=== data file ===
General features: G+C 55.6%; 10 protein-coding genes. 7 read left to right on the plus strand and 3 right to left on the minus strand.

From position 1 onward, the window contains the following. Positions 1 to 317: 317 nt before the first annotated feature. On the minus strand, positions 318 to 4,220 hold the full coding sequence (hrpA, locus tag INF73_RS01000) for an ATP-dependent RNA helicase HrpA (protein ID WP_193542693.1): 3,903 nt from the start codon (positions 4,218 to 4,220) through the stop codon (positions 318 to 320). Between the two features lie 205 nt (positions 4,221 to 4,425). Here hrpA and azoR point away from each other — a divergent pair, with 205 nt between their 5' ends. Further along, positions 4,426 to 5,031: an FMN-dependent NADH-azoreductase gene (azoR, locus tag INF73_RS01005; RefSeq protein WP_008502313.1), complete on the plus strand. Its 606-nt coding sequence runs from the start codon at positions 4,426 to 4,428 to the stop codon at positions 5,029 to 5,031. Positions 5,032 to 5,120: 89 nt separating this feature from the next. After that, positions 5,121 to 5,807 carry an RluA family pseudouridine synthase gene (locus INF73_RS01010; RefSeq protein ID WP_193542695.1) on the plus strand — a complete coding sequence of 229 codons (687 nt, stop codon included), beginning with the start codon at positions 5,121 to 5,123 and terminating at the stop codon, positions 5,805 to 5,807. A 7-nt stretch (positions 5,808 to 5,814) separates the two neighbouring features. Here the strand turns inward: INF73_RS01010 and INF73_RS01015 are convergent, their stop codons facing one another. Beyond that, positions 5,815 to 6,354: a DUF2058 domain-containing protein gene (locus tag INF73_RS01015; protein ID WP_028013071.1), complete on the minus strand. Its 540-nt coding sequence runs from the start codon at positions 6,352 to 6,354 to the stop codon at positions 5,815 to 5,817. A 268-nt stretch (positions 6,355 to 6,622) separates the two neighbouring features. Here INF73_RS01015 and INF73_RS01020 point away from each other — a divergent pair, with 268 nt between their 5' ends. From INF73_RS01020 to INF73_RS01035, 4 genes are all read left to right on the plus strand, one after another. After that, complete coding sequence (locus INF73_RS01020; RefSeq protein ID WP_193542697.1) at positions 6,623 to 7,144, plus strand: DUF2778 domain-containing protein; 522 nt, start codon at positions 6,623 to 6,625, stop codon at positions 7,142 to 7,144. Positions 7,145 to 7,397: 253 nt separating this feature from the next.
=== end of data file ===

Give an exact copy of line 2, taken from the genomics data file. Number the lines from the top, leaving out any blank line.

From position 1 onward, the window contains the following. Positions 1 to 317: 317 nt before the first annotated feature. On the minus strand, positions 318 to 4,220 hold the full coding sequence (hrpA, locus tag INF73_RS01000) for an ATP-dependent RNA helicase HrpA (protein ID WP_193542693.1): 3,903 nt from the start codon (positions 4,218 to 4,220) through the stop codon (positions 318 to 320). Between the two features lie 205 nt (positions 4,221 to 4,425). Here hrpA and azoR point away from each other — a divergent pair, with 205 nt between their 5' ends. Further along, positions 4,426 to 5,031: an FMN-dependent NADH-azoreductase gene (azoR, locus tag INF73_RS01005; RefSeq protein WP_008502313.1), complete on the plus strand. Its 606-nt coding sequence runs from the start codon at positions 4,426 to 4,428 to the stop codon at positions 5,029 to 5,031. Positions 5,032 to 5,120: 89 nt separating this feature from the next. After that, positions 5,121 to 5,807 carry an RluA family pseudouridine synthase gene (locus INF73_RS01010; RefSeq protein ID WP_193542695.1) on the plus strand — a complete coding sequence of 229 codons (687 nt, stop codon included), beginning with the start codon at positions 5,121 to 5,123 and terminating at the stop codon, positions 5,805 to 5,807. A 7-nt stretch (positions 5,808 to 5,814) separates the two neighbouring features. Here the strand turns inward: INF73_RS01010 and INF73_RS01015 are convergent, their stop codons facing one another. Beyond that, positions 5,815 to 6,354: a DUF2058 domain-containing protein gene (locus tag INF73_RS01015; protein ID WP_028013071.1), complete on the minus strand. Its 540-nt coding sequence runs from the start codon at positions 6,352 to 6,354 to the stop codon at positions 5,815 to 5,817. A 268-nt stretch (positions 6,355 to 6,622) separates the two neighbouring features. Here INF73_RS01015 and INF73_RS01020 point away from each other — a divergent pair, with 268 nt between their 5' ends. From INF73_RS01020 to INF73_RS01035, 4 genes are all read left to right on the plus strand, one after another. After that, complete coding sequence (locus INF73_RS01020; RefSeq protein ID WP_193542697.1) at positions 6,623 to 7,144, plus strand: DUF2778 domain-containing protein; 522 nt, start codon at positions 6,623 to 6,625, stop codon at positions 7,142 to 7,144. Positions 7,145 to 7,397: 253 nt separating this feature from the next.